We want the UK to be a world leader in electric vehicle use and manufacture
Vehicles are charged outside of the newly opened GRIDSERVE, the UK's first Electric Forecourt, Essex, December 7 2020 | PA Images
The UK has been at the forefront of making electric vehicles a reality. Now, as diesel and petrol cars are phased out, the government is investing in infrastructure and grants to drive up usage among the public
When you think of the UK, what comes to mind? Fish and Chips? Wimbledon? The Queen? Electric vehicles?
Maybe not that last one. And yet, the UK has played a major role in their development over the last 200 years.
Did you know that electric vehicles actually pre-date their petrol and diesel counterparts? The first full-sized electric vehicle in 1832 was in fact the creation of British inventor Robert Anderson. Although it’s unlikely you could call it a car by today’s standards, it certainly stood out among the horse-drawn carriages of the day.
Fast-forward nearly 150 years and in 1973, another breakthrough was made by a Brit when scientist M. Stanley Whittingham invented the world’s first rechargeable lithium-ion batteries.
Whittingham’s creation has been key to unlocking the mainstream adoption of electric vehicles and he was deservedly awarded the Nobel Prize last year for his work.
Today, we’re following in the footsteps of Anderson and Whittingham and once again we’re leading the way when it comes to electric vehicles.
Last month, we announced an end to the sale of new petrol and diesel cars and vans in the UK by 2030, putting us on course to be the fastest G7 country to decarbonise these vehicles.
Not only are we taking this step to end the UK’s contribution to climate change by 2050, but we are also doing it to benefit our everyday lives. The new phase out date will improve air quality in our towns and cities and support economic growth too, creating thousands of jobs in the process.
Demand for zero emission vehicles has never been higher. Nearly 60,000 vehicles with a plug were registered in Q3 this year, an impressive 162% increase on the previous year. With low running costs, falling vehicle prices and a growing national network of charging infrastructure, we believe even more motorists will make the switch happily.
As host of COP26, the UK is also leading the way on a global scale as we look to transition to a greener future. We chaired the first ever global Zero-Emission Vehicle Transition Council this month because we know that by working with international partners, governments, industry, businesses and civil society, we can make the transition to zero emission vehicles easier, cheaper and faster for all.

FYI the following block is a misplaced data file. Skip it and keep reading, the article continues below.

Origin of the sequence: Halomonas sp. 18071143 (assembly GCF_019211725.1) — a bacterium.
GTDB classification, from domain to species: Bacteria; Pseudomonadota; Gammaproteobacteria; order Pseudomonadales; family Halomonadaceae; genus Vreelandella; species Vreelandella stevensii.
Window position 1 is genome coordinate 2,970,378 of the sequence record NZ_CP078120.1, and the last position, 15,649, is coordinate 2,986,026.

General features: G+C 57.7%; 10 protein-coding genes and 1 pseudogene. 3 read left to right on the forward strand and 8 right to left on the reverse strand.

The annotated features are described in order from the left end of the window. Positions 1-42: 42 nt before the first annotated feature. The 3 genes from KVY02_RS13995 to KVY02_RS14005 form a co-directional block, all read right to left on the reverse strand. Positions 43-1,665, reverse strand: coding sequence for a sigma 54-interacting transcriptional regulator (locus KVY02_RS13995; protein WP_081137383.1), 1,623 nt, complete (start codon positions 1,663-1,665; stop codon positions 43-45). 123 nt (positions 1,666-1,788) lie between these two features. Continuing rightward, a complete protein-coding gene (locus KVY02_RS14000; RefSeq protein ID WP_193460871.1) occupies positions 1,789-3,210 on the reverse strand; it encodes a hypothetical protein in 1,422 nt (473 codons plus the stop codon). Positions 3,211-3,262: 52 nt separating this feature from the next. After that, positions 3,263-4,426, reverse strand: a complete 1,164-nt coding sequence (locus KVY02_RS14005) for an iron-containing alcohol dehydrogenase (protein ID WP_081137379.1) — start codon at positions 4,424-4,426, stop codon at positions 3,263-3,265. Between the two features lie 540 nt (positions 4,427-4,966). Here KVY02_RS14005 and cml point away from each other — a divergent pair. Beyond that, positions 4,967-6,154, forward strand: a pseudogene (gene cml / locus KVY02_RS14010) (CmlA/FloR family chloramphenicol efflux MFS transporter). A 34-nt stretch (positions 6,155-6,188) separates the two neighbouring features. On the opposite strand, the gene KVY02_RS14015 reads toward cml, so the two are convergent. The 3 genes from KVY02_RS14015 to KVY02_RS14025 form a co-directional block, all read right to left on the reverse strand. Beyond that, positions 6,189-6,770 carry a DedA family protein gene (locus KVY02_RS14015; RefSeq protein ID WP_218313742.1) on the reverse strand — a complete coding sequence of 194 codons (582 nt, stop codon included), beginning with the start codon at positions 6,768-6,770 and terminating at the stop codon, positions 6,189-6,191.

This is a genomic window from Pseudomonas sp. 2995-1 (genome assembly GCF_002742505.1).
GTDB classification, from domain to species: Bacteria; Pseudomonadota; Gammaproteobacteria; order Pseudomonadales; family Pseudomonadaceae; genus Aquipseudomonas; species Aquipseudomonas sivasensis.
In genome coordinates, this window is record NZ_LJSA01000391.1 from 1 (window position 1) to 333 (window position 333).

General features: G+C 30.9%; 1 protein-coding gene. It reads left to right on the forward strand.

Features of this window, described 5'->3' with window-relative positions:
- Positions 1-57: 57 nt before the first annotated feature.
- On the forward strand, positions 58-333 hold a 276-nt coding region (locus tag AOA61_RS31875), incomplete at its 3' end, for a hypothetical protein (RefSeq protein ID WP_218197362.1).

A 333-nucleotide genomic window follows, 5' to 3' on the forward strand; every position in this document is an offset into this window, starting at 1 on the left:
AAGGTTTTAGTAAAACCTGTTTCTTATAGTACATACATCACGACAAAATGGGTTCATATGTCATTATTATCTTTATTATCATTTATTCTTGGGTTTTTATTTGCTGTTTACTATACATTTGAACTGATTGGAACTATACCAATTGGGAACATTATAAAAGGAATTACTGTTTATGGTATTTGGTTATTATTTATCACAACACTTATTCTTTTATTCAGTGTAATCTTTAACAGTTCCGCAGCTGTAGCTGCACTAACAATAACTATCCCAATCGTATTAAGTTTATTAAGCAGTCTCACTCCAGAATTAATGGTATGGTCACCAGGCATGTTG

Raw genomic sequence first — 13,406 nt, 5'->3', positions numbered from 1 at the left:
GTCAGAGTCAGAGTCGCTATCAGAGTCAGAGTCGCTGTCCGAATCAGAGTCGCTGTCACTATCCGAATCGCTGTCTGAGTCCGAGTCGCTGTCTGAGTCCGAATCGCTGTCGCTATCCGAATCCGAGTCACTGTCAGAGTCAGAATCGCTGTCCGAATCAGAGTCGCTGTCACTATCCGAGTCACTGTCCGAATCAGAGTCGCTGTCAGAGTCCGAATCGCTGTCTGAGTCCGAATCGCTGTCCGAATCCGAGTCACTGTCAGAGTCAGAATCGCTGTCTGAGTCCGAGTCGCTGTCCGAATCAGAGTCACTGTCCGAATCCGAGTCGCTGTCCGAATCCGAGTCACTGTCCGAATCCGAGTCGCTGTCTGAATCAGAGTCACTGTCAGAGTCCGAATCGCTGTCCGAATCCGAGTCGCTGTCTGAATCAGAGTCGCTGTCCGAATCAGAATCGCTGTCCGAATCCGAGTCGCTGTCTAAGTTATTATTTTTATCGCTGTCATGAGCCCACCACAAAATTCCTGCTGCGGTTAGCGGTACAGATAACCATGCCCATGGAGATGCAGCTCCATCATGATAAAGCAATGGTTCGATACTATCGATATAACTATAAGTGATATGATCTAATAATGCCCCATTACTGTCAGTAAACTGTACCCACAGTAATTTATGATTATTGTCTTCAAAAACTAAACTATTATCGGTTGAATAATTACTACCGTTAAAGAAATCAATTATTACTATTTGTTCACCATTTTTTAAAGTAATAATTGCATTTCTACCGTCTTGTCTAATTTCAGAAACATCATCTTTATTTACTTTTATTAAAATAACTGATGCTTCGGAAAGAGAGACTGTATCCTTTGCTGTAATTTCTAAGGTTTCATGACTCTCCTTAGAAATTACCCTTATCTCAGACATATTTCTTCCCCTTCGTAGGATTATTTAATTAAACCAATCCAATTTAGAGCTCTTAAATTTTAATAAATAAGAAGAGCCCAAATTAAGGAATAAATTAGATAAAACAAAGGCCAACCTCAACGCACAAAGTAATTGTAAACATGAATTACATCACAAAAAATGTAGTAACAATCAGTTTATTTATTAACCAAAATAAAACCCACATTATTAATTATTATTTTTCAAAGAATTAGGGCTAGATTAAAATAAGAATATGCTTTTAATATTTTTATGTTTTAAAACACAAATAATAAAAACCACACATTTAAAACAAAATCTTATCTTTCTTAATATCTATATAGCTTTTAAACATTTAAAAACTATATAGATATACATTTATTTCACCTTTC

The work we are putting in today will put us at the forefront of the global zero-emission vehicle revolution for many years to come.
But we know this revolution cannot come without the cost of vehicles continuing to fall and that’s why we’re extending the plug-in grants we offer to drivers. With money committed at Budget 2020, this brings a total of £582m for cars, vans, taxis and motorcycles up to 2022/2023.
This Government has already supported the installation of over 19,000 public chargepoints, including 3,500 rapid devices, in partnership with local authorities and private sector investment, making it one the largest networks in Europe.
We know there is more to do and that’s why we will invest £1.3bn in accelerating the roll out of charging infrastructure, targeting support for rapid chargepoints on motorways and major roads to erase any anxiety around long journeys.
On top of this, we’re also working with councils to install more on-street chargepoints near homes and workplaces to make charging as easy as refuelling a petrol or diesel car. You will also start to see zero-emission vehicles with eye-catching new green number plates on our roads - we’ve introduced these to make clean vehicles easier to identify and potentially increase the incentives for drivers that do make the switch.
We also know that we cannot achieve this revolution on our own. That’s why we’re supporting the automotive sector in making this transition. We are committing £500m of capital and R&D support through the Automotive Transformation Fund to put the UK at the cutting edge of the design, development, and manufacturing of zero emission vehicles.
So as we look towards our zero-emission future it’s worth noting how far we’ve come.
Speaking late last year, M. Stanley Whittingham said: “50 years ago when we started out, [the zero-emission vehicles we have today] would be science fiction. But now we’ve made it. So I think we’ve got to believe that we can do it. We must believe in the unbelievable. Then we can make it happen.”
Well, I’m proud to say that this Government does believe we can do it and we can make it happen.
Racheal Maclean is Conservative MP for Redditch and transport minister